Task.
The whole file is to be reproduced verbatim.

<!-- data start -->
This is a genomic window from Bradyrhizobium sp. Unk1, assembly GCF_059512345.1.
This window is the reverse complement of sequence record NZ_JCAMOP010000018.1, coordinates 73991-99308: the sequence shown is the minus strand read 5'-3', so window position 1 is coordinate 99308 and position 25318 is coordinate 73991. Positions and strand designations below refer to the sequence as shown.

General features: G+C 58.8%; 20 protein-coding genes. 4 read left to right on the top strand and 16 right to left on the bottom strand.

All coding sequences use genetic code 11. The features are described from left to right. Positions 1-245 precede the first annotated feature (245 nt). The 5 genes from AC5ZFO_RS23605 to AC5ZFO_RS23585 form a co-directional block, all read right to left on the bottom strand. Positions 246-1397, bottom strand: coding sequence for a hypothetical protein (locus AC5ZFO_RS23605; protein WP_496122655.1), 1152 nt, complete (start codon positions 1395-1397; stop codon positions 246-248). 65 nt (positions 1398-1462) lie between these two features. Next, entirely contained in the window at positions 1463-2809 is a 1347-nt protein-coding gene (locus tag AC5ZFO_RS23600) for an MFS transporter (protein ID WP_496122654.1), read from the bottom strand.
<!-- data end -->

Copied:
This is a genomic window from Bradyrhizobium sp. Unk1, assembly GCF_059512345.1.
This window is the reverse complement of sequence record NZ_JCAMOP010000018.1, coordinates 73991-99308: the sequence shown is the minus strand read 5'-3', so window position 1 is coordinate 99308 and position 25318 is coordinate 73991. Positions and strand designations below refer to the sequence as shown.

General features: G+C 58.8%; 20 protein-coding genes. 4 read left to right on the top strand and 16 right to left on the bottom strand.

All coding sequences use genetic code 11. The features are described from left to right. Positions 1-245 precede the first annotated feature (245 nt). The 5 genes from AC5ZFO_RS23605 to AC5ZFO_RS23585 form a co-directional block, all read right to left on the bottom strand. Positions 246-1397, bottom strand: coding sequence for a hypothetical protein (locus AC5ZFO_RS23605; protein WP_496122655.1), 1152 nt, complete (start codon positions 1395-1397; stop codon positions 246-248). 65 nt (positions 1398-1462) lie between these two features. Next, entirely contained in the window at positions 1463-2809 is a 1347-nt protein-coding gene (locus tag AC5ZFO_RS23600) for an MFS transporter (protein ID WP_496122654.1), read from the bottom strand.